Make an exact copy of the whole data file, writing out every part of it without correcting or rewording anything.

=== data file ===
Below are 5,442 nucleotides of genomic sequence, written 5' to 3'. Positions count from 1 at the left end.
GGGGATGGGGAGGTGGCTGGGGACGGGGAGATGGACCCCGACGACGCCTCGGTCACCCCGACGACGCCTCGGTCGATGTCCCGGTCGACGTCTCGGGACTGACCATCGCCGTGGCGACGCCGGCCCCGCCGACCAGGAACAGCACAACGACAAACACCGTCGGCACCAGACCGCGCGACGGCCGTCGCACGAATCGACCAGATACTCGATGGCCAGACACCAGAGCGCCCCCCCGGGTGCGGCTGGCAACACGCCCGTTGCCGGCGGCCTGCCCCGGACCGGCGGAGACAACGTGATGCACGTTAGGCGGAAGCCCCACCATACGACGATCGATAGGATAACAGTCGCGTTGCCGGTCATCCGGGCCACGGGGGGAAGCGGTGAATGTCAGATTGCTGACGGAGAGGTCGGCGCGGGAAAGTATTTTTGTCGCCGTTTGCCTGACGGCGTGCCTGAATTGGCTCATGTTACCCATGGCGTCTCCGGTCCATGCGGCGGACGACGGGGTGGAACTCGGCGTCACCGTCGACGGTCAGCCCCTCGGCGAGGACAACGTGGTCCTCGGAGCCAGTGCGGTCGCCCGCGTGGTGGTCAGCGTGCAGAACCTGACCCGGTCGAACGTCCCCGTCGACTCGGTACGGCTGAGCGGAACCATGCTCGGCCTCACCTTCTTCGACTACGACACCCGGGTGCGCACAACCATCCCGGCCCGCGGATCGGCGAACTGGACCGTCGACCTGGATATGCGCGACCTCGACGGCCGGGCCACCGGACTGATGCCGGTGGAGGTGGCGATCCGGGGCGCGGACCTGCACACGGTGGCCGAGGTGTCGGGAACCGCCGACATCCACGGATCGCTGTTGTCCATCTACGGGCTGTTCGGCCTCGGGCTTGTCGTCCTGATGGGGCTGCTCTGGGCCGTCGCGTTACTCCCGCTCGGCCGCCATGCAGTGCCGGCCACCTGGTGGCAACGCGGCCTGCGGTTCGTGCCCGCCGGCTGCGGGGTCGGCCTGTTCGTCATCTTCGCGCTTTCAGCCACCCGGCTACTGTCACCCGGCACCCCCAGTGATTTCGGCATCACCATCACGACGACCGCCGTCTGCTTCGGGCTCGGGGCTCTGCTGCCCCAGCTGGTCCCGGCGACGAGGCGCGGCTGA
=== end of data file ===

Below are 5,442 nucleotides of genomic sequence, written 5' to 3'. Positions count from 1 at the left end.
GGGGATGGGGAGGTGGCTGGGGACGGGGAGATGGACCCCGACGACGCCTCGGTCACCCCGACGACGCCTCGGTCGATGTCCCGGTCGACGTCTCGGGACTGACCATCGCCGTGGCGACGCCGGCCCCGCCGACCAGGAACAGCACAACGACAAACACCGTCGGCACCAGACCGCGCGACGGCCGTCGCACGAATCGACCAGATACTCGATGGCCAGACACCAGAGCGCCCCCCCGGGTGCGGCTGGCAACACGCCCGTTGCCGGCGGCCTGCCCCGGACCGGCGGAGACAACGTGATGCACGTTAGGCGGAAGCCCCACCATACGACGATCGATAGGATAACAGTCGCGTTGCCGGTCATCCGGGCCACGGGGGGAAGCGGTGAATGTCAGATTGCTGACGGAGAGGTCGGCGCGGGAAAGTATTTTTGTCGCCGTTTGCCTGACGGCGTGCCTGAATTGGCTCATGTTACCCATGGCGTCTCCGGTCCATGCGGCGGACGACGGGGTGGAACTCGGCGTCACCGTCGACGGTCAGCCCCTCGGCGAGGACAACGTGGTCCTCGGAGCCAGTGCGGTCGCCCGCGTGGTGGTCAGCGTGCAGAACCTGACCCGGTCGAACGTCCCCGTCGACTCGGTACGGCTGAGCGGAACCATGCTCGGCCTCACCTTCTTCGACTACGACACCCGGGTGCGCACAACCATCCCGGCCCGCGGATCGGCGAACTGGACCGTCGACCTGGATATGCGCGACCTCGACGGCCGGGCCACCGGACTGATGCCGGTGGAGGTGGCGATCCGGGGCGCGGACCTGCACACGGTGGCCGAGGTGTCGGGAACCGCCGACATCCACGGATCGCTGTTGTCCATCTACGGGCTGTTCGGCCTCGGGCTTGTCGTCCTGATGGGGCTGCTCTGGGCCGTCGCGTTACTCCCGCTCGGCCGCCATGCAGTGCCGGCCACCTGGTGGCAACGCGGCCTGCGGTTCGTGCCCGCCGGCTGCGGGGTCGGCCTGTTCGTCATCTTCGCGCTTTCAGCCACCCGGCTACTGTCACCCGGCACCCCCAGTGATTTCGGCATCACCATCACGACGACCGCCGTCTGCTTCGGGCTCGGGGCTCTGCTGCCCCAGCTGGTCCCGGCGACGAGGCGCGGCTGA